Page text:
by David Baer, October 18, 2015
Text: Ruth 1:1-17
Some people just know how to hold on. A few years ago here at church we had a joint anniversary celebration for six couples who had each been married for over sixty years. Everyone was in good spirits, and eventually one of us younger folks asked one of these older husbands what the secret was. How do you stay married to the same person for more than half a century? He got a twinkle in his eye and said, “The secret is just two words: ‘yes dear’!” It was a lighthearted moment, and everybody laughed, but you know it wasn’t the whole truth. You can’t stay really, deeply committed to one person for that long simply by knuckling under all the time. Could someone really continue to love you, or even respect you, through the years if your part in the relationship was all give and no take? I’ll tell you what I saw, looking out at those couples. I saw husbands and wives who had each, in their turn, made way for each other. I saw a couple where a man whose wife had taken care of him when he was a busy career man now took of her as she struggled with her many ailments. And I saw wives nurturing husbands through the trauma of a long-ago war that was still all too present for some men. I saw all of them making way for each other as though they were dancing to a tune only they could hear, moving graciously together and never letting go. Some people just know how to hold on.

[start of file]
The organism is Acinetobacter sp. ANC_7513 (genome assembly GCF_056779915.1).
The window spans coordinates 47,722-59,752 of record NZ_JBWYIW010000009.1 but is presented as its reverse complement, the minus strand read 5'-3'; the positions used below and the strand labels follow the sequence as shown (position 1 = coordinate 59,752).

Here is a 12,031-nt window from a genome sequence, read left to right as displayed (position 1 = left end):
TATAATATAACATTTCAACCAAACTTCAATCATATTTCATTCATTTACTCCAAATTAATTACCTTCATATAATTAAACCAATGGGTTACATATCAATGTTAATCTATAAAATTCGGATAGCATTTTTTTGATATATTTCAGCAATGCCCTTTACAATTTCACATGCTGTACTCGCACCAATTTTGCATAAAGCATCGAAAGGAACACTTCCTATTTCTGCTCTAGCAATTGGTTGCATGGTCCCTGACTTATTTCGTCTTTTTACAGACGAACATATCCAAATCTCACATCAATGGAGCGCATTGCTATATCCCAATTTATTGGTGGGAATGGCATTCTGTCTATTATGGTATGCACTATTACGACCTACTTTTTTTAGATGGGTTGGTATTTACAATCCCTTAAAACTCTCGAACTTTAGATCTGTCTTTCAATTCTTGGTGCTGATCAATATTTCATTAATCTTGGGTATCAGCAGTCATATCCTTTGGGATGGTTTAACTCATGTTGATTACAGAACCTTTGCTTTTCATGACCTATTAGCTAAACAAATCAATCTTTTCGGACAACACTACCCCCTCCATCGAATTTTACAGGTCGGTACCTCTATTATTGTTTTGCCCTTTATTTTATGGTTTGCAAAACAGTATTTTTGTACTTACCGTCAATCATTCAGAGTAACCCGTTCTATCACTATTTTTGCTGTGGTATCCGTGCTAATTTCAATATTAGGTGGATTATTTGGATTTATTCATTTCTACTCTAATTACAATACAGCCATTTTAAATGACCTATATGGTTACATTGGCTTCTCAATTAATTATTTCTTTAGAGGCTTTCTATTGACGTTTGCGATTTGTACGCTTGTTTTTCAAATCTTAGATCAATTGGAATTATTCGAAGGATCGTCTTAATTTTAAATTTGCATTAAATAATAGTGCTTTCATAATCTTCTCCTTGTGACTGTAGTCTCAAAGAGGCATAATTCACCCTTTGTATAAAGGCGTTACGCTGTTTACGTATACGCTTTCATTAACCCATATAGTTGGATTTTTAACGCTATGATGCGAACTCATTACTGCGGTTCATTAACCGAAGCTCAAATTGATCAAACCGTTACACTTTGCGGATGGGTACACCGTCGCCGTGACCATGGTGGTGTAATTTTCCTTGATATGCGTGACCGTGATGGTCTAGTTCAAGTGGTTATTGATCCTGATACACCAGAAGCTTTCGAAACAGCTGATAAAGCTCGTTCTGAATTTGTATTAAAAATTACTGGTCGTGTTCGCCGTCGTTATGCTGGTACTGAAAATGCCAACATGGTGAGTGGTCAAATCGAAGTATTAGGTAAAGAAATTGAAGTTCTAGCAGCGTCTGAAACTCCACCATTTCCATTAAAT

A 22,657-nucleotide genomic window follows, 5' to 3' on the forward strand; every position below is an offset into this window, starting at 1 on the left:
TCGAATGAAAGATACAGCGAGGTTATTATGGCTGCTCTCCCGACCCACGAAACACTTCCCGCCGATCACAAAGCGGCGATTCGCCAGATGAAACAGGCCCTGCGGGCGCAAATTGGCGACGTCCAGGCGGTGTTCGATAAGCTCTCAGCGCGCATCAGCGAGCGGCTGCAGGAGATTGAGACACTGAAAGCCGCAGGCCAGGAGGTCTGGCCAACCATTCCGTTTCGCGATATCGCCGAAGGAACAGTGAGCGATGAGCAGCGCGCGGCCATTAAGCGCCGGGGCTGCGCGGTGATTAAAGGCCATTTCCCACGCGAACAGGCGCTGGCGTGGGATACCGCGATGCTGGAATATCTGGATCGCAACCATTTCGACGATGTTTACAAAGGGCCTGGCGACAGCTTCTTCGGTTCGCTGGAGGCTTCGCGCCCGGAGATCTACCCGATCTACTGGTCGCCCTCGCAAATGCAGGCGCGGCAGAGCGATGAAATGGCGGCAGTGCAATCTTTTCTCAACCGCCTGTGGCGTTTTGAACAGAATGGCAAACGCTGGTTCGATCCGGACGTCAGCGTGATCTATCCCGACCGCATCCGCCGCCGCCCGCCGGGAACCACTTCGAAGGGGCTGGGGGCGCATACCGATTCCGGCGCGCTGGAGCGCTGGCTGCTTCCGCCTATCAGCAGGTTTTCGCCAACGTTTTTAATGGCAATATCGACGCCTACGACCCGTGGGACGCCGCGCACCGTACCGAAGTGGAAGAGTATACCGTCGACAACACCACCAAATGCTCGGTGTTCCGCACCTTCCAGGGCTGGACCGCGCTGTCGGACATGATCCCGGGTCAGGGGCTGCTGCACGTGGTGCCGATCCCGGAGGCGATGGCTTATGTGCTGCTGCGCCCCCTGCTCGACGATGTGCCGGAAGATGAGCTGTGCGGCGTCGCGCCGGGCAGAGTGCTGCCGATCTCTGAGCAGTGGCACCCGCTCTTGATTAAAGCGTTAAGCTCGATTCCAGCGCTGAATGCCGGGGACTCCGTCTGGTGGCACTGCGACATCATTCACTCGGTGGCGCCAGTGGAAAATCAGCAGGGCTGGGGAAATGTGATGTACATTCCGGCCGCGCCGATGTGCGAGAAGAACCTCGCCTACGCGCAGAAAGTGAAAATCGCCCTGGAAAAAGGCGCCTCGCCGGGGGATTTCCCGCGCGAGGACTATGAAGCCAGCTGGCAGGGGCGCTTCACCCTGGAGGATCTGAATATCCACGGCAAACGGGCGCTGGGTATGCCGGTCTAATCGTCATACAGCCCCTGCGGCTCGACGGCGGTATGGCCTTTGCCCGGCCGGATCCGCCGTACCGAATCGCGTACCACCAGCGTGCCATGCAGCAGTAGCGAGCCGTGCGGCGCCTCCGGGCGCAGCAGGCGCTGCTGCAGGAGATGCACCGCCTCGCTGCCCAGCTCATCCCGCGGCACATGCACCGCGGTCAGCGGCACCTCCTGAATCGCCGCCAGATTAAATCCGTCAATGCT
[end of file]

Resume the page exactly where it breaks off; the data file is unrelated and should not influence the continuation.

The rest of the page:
The book of Ruth is a strange book to include in the Bible. It’s a short novella, a story about family, tragedy, and new beginnings. But although the characters mention God here and there, God is always off stage, never visibly part of the action. How does this book become scripture? What does it have to contribute to the story of the God of Israel, who promises, blesses, and saves? What makes this a sacred story? We’ll get to that in a bit, but for right now I’ll just say that this is a story that’s very much about holding on. Ruth knows how to hold on, to love without letting go, to love without hope of an immediate reward. And it’s this passionate, selfless, dogged commitment to someone she loves that ultimately blesses her beyond anything she dared to hope or expect.
The story begins with a number of reminders about the fragility of life. Naomi leaves the land of Judah with her family to escape a famine, and so they become economic refugees, settling in a foreign land. There her husband dies, and although her two sons manage to marry women in that country, they also die, apparently childless. As a widow without any male family members to provide for her, Naomi has to return to her homeland. We experience this kind of fragility as well. Maybe you or someone you know has had to leave a beloved home for financial reasons. And in time we all go through loss. We aren’t in control of so many of the events that shape and move our life story.
And Naomi feels the pain of what has happened especially acutely. “Bitter” is the word she uses to describe how she feels, and she feels this bitterness so intently that when she arrives home in Bethlehem, she tells her family to stop using her given name, Naomi, which means “sweet,” and to call her Mara, “bitter,” instead. She feels this bitterness as an abandonment by God. God promised her ancestors blessing and abundance, but instead she has experienced loss and dislocation. “The hand of the Lord has turned against me,” she says. And she also feels this bitterness in a sense of isolation and separation. Ruth and Orpah are the only immediate family she’s got left, but she asks them to leave her, to let her go. “It has been far more bitter for me than for you,” she says, forgetting that her daughters-in-law have suffered their own loss as well. Naomi feels bitter, God-forsaken, and all alone.